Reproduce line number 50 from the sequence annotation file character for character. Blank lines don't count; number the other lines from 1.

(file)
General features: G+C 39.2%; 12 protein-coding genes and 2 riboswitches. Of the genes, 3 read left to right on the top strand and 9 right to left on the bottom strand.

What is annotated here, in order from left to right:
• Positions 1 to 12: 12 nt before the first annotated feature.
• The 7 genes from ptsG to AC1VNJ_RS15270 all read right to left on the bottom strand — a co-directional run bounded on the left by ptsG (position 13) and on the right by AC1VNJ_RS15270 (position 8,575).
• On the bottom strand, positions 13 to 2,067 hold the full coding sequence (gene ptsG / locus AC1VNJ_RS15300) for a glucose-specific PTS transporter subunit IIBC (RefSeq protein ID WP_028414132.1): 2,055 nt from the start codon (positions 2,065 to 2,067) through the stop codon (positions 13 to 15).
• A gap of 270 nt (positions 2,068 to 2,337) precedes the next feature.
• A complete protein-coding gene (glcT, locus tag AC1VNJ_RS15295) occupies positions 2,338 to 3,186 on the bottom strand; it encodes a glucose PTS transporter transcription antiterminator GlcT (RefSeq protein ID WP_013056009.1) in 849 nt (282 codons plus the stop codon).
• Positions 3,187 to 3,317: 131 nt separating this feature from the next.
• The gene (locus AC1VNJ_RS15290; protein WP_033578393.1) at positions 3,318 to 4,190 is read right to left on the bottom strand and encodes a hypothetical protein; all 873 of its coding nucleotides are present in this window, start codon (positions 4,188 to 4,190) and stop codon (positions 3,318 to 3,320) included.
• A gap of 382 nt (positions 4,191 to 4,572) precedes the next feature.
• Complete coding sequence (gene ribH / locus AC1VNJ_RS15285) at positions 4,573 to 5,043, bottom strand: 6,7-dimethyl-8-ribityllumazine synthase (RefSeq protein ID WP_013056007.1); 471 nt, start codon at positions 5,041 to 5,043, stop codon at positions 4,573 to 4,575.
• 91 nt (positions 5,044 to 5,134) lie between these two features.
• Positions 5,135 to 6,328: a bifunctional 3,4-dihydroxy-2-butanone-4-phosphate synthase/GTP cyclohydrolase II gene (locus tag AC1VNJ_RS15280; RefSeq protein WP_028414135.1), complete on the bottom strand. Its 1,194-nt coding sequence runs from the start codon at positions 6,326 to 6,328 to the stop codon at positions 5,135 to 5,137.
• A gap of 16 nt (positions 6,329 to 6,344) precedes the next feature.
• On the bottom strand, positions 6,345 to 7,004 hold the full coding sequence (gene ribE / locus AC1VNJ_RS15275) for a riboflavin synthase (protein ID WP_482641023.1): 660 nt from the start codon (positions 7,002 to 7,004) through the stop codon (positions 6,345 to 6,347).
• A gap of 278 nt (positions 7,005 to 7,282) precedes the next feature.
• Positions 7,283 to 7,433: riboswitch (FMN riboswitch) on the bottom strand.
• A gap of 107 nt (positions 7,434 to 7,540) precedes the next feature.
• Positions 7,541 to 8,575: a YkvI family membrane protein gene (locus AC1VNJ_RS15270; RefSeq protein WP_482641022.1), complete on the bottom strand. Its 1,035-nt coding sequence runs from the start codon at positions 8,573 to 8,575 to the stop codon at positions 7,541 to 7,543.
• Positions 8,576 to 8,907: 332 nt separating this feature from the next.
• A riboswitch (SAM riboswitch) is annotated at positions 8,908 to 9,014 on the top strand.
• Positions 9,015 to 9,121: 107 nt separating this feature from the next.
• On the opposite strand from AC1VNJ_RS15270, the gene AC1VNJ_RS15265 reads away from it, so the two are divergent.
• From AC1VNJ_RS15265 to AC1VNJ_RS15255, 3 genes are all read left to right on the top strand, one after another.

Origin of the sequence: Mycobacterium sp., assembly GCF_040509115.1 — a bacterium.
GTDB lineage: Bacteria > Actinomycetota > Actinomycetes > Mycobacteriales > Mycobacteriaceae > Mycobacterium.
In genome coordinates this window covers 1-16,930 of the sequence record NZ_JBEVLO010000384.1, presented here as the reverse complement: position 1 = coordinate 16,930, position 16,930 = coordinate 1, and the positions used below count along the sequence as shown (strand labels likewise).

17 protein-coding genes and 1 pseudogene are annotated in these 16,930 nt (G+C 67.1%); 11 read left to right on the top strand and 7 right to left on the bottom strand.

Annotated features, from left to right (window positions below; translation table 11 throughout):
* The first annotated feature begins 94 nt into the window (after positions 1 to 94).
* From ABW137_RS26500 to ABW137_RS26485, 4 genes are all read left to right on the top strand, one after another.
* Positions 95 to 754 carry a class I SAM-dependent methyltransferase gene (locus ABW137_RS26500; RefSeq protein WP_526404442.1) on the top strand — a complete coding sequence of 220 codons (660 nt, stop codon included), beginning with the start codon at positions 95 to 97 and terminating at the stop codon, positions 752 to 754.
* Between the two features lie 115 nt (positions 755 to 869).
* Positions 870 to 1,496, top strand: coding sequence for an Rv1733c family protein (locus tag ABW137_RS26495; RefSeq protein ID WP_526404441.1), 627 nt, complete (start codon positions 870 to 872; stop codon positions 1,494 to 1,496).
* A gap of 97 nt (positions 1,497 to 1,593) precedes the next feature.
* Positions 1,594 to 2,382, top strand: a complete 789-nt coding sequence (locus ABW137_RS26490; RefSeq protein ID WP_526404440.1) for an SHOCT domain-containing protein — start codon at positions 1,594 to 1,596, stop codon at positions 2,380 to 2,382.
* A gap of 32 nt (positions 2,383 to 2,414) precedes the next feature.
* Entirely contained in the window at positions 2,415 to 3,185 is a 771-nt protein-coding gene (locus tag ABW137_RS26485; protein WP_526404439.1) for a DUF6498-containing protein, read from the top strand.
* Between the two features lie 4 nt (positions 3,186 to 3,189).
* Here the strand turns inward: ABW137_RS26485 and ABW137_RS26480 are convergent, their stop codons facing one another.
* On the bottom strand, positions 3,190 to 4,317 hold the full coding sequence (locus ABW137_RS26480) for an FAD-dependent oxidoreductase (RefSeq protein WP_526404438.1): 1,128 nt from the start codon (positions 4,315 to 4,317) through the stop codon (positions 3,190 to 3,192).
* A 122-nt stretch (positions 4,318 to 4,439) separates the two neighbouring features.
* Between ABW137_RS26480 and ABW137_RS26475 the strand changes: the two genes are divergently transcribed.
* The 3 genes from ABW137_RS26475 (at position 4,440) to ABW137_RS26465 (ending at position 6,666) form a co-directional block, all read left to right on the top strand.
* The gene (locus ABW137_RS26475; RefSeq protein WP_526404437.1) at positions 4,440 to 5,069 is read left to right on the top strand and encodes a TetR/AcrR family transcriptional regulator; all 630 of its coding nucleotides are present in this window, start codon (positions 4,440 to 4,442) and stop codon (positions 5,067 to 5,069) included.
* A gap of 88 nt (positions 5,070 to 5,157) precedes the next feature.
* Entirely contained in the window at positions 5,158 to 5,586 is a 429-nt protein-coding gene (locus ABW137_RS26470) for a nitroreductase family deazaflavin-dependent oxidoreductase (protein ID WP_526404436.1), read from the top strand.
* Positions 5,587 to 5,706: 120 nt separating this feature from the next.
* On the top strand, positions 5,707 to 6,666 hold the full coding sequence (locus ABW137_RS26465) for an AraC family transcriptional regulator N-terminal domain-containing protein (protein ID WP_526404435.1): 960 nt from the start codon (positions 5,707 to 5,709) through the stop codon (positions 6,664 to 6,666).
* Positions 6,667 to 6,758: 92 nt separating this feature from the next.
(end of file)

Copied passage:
* Positions 6,667 to 6,758: 92 nt separating this feature from the next.